Major attacks against Egypt’s Christians
Coptic Christians, who make up about 10 percent of Egypt’s population, have repeatedly come under attack by Islamic extremists.
On Friday, gunmen opened fire on a bus carrying Coptic pilgrims near the city of Minya in central Egypt, killing seven.
Here is a timeline of similar major incidents.
December 2017: An IS gunman kills nine people in an attack on a church in a south Cairo suburb. The interior ministry says he was armed with an assault rifle, 150 rounds of ammunition and a bomb he intended to set off at the church.
May 26: Masked gunmen order Christians travelling to a desert monastery to get off their buses and recant their faith.
The group heading to the Saint Samuel monastery south of Cairo refuse and are shot one by one. Twenty-eight of them are killed.
The Islamic State group claims responsibility.
April 9: Two churches are bombed on Palm Sunday, killing 45 people. The attacks are in the cities of Tanta and Alexandria, where Coptic Pope Tawadros II had been leading a service. He is unharmed.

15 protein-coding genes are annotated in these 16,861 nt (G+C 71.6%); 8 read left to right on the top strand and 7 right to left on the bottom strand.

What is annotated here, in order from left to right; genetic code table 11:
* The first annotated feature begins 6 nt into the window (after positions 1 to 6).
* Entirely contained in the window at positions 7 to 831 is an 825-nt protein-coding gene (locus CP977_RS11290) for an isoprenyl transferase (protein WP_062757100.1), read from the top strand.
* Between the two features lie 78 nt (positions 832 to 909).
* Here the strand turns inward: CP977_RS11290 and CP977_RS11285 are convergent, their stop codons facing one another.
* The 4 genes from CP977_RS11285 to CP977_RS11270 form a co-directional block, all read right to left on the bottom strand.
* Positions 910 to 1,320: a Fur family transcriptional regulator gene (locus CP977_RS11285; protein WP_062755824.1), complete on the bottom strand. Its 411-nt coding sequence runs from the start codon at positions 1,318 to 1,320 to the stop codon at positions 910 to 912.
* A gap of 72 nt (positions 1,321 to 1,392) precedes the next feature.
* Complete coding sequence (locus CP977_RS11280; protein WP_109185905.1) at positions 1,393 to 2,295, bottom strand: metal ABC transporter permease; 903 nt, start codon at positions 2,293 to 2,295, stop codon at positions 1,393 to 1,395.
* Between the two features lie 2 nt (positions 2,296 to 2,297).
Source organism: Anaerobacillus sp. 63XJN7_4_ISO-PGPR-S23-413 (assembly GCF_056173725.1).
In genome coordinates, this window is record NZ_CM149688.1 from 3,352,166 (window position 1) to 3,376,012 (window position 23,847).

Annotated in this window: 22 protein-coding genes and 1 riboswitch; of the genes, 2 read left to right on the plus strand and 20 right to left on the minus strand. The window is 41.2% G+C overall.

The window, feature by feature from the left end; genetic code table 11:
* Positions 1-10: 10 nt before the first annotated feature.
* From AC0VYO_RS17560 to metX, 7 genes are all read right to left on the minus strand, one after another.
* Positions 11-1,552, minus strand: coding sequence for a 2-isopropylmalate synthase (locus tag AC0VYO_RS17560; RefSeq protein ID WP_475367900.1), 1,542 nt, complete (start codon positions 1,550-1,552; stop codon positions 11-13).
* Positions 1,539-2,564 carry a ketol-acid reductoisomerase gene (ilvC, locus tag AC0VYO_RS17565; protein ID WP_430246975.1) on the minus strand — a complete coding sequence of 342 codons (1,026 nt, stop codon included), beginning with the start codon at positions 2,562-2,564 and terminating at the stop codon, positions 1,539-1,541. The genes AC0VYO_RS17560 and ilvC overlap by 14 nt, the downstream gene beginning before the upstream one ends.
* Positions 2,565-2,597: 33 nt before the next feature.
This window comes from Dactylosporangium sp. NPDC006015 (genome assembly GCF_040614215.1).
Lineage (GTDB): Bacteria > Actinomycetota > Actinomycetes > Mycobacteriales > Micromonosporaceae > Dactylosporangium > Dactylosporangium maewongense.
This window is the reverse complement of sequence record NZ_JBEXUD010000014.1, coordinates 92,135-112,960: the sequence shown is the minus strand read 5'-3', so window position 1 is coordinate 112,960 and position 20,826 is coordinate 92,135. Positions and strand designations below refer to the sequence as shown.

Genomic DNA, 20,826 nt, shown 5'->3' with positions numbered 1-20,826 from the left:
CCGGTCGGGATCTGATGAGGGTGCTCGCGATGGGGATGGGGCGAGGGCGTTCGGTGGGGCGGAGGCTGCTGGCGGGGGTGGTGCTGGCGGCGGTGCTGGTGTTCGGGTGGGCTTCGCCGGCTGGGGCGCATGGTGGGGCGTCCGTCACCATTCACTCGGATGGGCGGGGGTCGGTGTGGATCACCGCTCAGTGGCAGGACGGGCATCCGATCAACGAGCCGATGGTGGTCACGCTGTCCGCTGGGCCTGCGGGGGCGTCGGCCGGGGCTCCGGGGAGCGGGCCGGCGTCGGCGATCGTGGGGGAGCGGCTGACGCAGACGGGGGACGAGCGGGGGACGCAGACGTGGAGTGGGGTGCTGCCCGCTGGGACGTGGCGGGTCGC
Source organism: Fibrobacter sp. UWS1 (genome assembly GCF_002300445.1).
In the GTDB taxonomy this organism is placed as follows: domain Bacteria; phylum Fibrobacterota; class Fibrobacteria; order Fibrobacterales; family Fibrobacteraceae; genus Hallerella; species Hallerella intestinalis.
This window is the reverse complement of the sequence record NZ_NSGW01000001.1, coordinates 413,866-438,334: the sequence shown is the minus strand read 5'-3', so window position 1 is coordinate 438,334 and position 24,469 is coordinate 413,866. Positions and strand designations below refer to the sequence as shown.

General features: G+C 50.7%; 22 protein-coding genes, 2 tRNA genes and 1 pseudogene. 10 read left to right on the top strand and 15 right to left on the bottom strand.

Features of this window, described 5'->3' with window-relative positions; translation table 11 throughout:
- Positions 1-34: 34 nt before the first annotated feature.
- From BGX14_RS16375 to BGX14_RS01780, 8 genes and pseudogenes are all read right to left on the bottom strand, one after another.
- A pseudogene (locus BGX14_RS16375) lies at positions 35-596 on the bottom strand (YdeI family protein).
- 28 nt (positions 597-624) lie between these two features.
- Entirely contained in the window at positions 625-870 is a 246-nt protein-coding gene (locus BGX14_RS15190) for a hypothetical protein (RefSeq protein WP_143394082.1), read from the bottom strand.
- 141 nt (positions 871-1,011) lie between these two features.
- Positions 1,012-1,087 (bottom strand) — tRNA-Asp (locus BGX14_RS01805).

IS claims responsibility and says both were suicide attacks.
– December 11: A suicide attack during a Sunday service at the Saint Peter and Saint Paul church in central Cairo, adjacent to the headquarters of Pope Tawadros, kills 29. It is claimed by IS.
– October 20: Four members of the same family, including two youngs girls, are gunned down by attackers on motorbikes as they leave Cairo’s Church of the Virgin following a wedding.
It is the first attack targeting the capital’s Coptic community since the army ousted Islamist president Mohamed Morsi on July 3.
This follows attacks on dozens of Coptic churches, homes and businesses after the bloody breakup of two pro-Morsi gatherings in Cairo in August and with perceptions that Copts had backed his overthrow.
– January 1: A blast kills 23 and wounds 79, mostly Christians, as they leave a Coptic church after New Year’s mass in Alexandria.
The authorities say the attack, which is not claimed, was carried out by a suicide bomber.
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